moonwise: (w00t)
Geez oh man, after watching all that Bleach, I think I'm gonna run around in cosplay and shout "BAN KAI" at my unsuspecting husband!

*cough* Right.

So far we have had a three episode-long peeing contest, but we'll get to that later. First:

Ichimaru Gin, you are one evil fuck. You are sick and twisted and dreadful and just so reminiscent of Dr. Romano from ER. You are horrible and scary and strange and I love you so much that way and don't ever change. especially that nasty "bye bye" thing you do so very well.

And now, the last three eps, in metaphorical summary:

Who can pee the farthest? )

Story time

Sep. 26th, 2005 02:02 pm
moonwise: (lab rat)
Settle down, children, for I have a Grad Student Story to tell, inspired by [ profile] angstymcgoth's post about brazen students who call their TA to ask for answers on tests.

Many moons ago, I was a TA for orgo lab in my fifth year at Princeton. The class was being taught by Prof. Pascal, a tightassed perfectionist (no "toilet bowl" benzenes were to be drawn in his class.) When exam time came round, all the TAs would gather round to grade papers ASAP afterwards over pizza. Unlike Rutgers, the exams at Princeton are not multiple choice, and so there is some room for error in the grading.

If you, the student, felt that your test had been incorrectly graded, you had the option to resubmit your exam for a regrade. This was not without risk, as the TA might find something wrong that had gotten through the first round. However, in the majority of cases, the test either came back unchanged or slightly better. Needless to say, this presented a golden opportunity for the clever student to put one over on the TAs, mostly by writing the right answer out in the back of the workbook and saying "you guys missed this!"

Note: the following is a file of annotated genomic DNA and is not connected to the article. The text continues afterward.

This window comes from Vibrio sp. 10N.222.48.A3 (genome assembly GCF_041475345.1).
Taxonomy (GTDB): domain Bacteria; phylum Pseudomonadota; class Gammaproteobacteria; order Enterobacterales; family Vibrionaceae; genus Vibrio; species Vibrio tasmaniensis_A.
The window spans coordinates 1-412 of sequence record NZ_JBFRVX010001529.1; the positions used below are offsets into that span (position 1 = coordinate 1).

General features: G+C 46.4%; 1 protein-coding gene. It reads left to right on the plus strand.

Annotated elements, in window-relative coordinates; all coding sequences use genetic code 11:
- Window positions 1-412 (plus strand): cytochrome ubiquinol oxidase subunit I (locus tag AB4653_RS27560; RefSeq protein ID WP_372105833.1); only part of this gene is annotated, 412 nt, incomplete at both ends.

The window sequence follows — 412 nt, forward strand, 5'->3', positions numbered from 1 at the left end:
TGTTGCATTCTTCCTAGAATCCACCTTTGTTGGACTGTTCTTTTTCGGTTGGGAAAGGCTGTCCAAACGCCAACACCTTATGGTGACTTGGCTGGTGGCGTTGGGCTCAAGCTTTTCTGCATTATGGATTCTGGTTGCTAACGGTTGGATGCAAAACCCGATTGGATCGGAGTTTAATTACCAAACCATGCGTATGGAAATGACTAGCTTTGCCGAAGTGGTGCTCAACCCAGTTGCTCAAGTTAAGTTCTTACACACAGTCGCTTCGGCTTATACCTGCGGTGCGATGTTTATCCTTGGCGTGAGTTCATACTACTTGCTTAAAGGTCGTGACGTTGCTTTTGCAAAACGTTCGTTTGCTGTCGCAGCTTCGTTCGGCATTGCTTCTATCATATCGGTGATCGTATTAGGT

Anyway. While Prof. Pascal was more than willing to accept that one of the other graders may have made a mistake, he himself (being who he is) was not willing to accept that he had made a mistake. So, unbeknownst to the orgo students, he photocopied the results of his grading before distributing the graded exams back to the students.

Not too long afterwards, one of the best students in the class came back with a misgrade request. Despite the incorrect problem, this fellow had already gotten an A on the exam. At the same time, another student's exam went missing. The two events seemed unrelated until Prof. Pascal went to the problem in question (it was an "assign the NMR spectrum" question) and compared it to his original copy - and found that the two didn't match.

This enterprising student had stolen an exam from another student who had gotten the question right. He erased all her answers, wrote in his own answers over Prof. Pascal's grading, and resubmitted it. Ten of ten for effort and cleverness, and only someone as anal as Pascal would have found it out. There was an ensuing whinefest about how the students should have been TOLD that their answers would be photocopied (what, so they'd know what question not to cheat on?) blah blah blah, but the facts remained.

The stupid part was that the cheater was an A student and hadn't submitted for a regrade previously, so no one could fathom why he would have wanted to polish his test results. The end result was that the cheater got a yearlong vacation from Princeton and failed the class. He should have been expelled, IMO, but that's what happens when your parents pay 40K a year for an Ivy Education.


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January 2014

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